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The Age of the Theatrical Blockbuster

 Saturday, 6th May, 2017

Club Member and theatre critic, Mark Shenton, proves that long haul theatre can bear the sweetest fruit.

Theatre is, all too often these days, not much more than the equivalent of an aperitif: a quick 70 or 80 minute divertissement to whet the appetite before you go onto a real meal later. Since so many restaurants have turned into theatrical events in themselves, you get the real meat (in every sense) after leaving the theatre. Just occasionally, too, there are attempts to combine food and theatre into one sitting. Dinner-theatres are a staple of the American regional theatre scene, but they've hardly ever caught on here, though one or two theatres have added good restaurants on the premises to catch a meal before the show, like the National and Royal Court.

But lately there's been a sudden rush of theatrical events that are very, very filling -- and hardly give you time to eat. As I said in my review of Angels in America for The Stage that has just opened at the National, "Everything about the National Theatre’s most eagerly anticipated show of the year is super-sized.... Angels in America is also big on length, with the two parts together running to a full working day – close to eight hours of theatre. The play is even bigger on ideas, ambition and scope."

It's far from the only epic play in town, either. Harry Potter and the Cursed Child, the biggest theatrical hit of last year which recently won a slew of Olivier Awards, is also presented in two parts that together run to over six hours. In a feature for Whatsonstage, Holly Williams also pointed out, "Recent audiences have strapped in for Ivo van Hove's Shakespeare trilogies – Kings of War splicing together Henry V, Henry VI and Richard III and Roman Tragedies - an interval-free six hours squishing together Coriolanus, Julius Caesar and Antony and Cleopatra. In Dutch. Sounds like the very definition of a hard sell? Hardly. Look at the starry reviews these productions won, and the fan-club tweeting (helped by being encouraged to get stuck in actually during the latter show, it's true)."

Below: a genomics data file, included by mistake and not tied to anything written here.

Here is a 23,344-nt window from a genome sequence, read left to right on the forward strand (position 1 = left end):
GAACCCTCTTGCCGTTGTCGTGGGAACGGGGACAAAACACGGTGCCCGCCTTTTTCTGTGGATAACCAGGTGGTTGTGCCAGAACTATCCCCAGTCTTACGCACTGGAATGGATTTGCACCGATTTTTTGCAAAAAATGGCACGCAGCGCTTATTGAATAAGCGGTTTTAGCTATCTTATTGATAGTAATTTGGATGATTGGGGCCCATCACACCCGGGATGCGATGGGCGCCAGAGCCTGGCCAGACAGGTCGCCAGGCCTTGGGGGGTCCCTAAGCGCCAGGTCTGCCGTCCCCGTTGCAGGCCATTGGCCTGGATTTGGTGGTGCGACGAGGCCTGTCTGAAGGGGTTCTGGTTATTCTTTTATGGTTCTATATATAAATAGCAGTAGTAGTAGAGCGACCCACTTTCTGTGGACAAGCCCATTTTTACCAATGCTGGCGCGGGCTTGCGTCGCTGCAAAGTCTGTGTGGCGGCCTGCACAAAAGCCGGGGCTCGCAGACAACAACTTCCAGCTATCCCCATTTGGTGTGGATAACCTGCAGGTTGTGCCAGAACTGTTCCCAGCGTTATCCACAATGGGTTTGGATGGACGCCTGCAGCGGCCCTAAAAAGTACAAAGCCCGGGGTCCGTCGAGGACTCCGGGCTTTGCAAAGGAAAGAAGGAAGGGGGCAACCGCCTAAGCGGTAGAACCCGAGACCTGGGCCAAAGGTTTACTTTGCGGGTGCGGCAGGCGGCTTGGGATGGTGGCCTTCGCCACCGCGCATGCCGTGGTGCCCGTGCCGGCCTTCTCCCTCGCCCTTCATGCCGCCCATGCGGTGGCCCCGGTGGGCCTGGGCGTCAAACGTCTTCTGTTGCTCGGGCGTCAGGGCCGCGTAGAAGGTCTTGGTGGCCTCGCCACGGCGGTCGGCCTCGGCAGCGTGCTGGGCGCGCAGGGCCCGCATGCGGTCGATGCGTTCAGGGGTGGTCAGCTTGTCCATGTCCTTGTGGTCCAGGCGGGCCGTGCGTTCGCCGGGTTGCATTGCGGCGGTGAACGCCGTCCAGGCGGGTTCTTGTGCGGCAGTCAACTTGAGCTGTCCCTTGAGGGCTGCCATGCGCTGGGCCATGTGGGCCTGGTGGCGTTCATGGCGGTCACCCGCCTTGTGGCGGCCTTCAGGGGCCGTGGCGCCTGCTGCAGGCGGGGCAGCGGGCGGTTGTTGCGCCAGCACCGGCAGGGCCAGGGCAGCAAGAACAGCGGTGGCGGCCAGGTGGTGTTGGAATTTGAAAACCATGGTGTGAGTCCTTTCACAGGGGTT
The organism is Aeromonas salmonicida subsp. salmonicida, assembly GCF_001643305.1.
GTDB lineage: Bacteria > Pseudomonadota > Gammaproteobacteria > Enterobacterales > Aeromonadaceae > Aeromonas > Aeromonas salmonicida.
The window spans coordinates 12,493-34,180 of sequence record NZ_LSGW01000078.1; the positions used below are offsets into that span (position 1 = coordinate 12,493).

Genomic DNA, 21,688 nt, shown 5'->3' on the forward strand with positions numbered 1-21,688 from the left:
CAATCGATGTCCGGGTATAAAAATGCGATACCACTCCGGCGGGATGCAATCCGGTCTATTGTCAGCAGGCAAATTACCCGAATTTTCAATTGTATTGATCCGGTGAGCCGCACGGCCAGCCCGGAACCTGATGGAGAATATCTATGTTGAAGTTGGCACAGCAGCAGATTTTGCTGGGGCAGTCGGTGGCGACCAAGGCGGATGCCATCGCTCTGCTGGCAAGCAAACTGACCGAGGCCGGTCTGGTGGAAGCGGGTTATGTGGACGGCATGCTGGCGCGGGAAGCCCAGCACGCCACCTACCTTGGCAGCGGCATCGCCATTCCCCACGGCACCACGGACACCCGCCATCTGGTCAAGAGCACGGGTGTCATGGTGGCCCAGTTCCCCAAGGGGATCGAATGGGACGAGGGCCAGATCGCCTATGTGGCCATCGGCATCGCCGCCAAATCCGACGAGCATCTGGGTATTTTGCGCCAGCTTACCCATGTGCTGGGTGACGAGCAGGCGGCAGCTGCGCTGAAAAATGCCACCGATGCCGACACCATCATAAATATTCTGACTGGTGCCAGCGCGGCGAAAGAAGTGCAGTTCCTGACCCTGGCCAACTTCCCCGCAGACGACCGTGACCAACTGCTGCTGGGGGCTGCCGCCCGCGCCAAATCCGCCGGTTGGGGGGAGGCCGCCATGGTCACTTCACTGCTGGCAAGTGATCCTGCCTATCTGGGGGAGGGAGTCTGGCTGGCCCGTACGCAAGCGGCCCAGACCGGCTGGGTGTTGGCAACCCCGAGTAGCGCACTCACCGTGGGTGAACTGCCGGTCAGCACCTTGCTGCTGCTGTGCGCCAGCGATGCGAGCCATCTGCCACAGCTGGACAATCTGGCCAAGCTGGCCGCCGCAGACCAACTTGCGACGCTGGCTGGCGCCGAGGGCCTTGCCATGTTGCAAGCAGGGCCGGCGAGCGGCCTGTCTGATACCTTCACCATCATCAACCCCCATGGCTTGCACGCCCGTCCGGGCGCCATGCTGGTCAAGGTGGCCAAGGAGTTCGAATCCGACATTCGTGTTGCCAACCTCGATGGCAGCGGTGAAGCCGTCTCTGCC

My own review of The Roman Tragedies, again for The Stage, pointed out my own anxiety: "When I first saw Roman Tragedies in 2009, I was new to Van Hove's work and full of trepidation: how would I survive six hours of Shakespeare, in Dutch, with only intermittent breaks of three to 10 minutes? In fact, I was totally blown away – gripped by the relentless, driving theatrical intensity of the event and the bold, up-to-the-minute adaptation, which has been fashioned into a continuous story arc by the director, his translator and a three-strong team of dramaturgs."

In other words, if the show is compelling enough, it justifies the length. The time just flew by.

The same was true of the Chichester trilogy of Chekhov plays that transferred to the National last year. Holly Williams, seeing the same plays, wrote that, "Watching Young Chekhov, I realised as I took a seat one sunny morning that the total experience would be eleven-and-a-half-hours long – the same length of time as a flight to Brazil. But there's also a genuine value to settling in for the long haul: you feel the rewards of really immersing yourself in a story, a world, or a writer's work. A three-show day inevitably – and quite magically – recalibrates your approach to time-keeping. The clock-watching it is so easy to fall into during a two-hour show seems to evaporate."

Last year I experienced an even more extreme version of this, when I put myself through the long haul, in every sense, of seeing a 24 hour show that began at 12noon on Saturday and ended at 12noon on Sunday in New York. It was Taylor Mac's 24-Deace History of A 24-Decade History of Popular Music; he'll be reprising the entire cycle at San Francisco's Curran Theatre from September 15-24. But as the New York Times stated in their news report of this, "The roughly 700 people who saw the show in one continuous 24-hour marathon last October at St. Ann’s Warehouse in Brooklyn will still have bragging rights. Audiences in San Francisco can see it in four segments presented between Sept. 15 and 24 at the newly restored Curran Theater there."

I'm not sure I'll ever have an experience quite like those 24 hours again; and it made my eleven hour stint at the National (including intervals and a meal break in-between parts one and two) seem small potatoes.

You can book tickets to our NT Live: Angels in America screenings on 20th & 27th July here.